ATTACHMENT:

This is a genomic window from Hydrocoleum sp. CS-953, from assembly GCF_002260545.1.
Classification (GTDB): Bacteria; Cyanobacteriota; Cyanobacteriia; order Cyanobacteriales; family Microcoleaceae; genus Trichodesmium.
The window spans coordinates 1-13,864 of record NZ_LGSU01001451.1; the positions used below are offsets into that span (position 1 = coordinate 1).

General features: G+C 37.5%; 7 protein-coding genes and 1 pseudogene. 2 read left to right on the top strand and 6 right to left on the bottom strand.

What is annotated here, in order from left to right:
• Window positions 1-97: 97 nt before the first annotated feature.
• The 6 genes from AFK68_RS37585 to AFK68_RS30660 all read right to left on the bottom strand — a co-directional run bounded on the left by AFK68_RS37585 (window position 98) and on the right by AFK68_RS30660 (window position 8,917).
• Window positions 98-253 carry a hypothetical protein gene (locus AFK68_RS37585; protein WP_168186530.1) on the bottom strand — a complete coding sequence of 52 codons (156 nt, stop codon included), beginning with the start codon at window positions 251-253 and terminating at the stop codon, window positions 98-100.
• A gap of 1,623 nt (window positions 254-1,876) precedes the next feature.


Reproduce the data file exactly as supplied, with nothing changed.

This is a genomic window from Hydrocoleum sp. CS-953, from assembly GCF_002260545.1.
Classification (GTDB): Bacteria; Cyanobacteriota; Cyanobacteriia; order Cyanobacteriales; family Microcoleaceae; genus Trichodesmium.
The window spans coordinates 1-13,864 of record NZ_LGSU01001451.1; the positions used below are offsets into that span (position 1 = coordinate 1).

General features: G+C 37.5%; 7 protein-coding genes and 1 pseudogene. 2 read left to right on the top strand and 6 right to left on the bottom strand.

What is annotated here, in order from left to right:
• Window positions 1-97: 97 nt before the first annotated feature.
• The 6 genes from AFK68_RS37585 to AFK68_RS30660 all read right to left on the bottom strand — a co-directional run bounded on the left by AFK68_RS37585 (window position 98) and on the right by AFK68_RS30660 (window position 8,917).
• Window positions 98-253 carry a hypothetical protein gene (locus AFK68_RS37585; protein WP_168186530.1) on the bottom strand — a complete coding sequence of 52 codons (156 nt, stop codon included), beginning with the start codon at window positions 251-253 and terminating at the stop codon, window positions 98-100.
• A gap of 1,623 nt (window positions 254-1,876) precedes the next feature.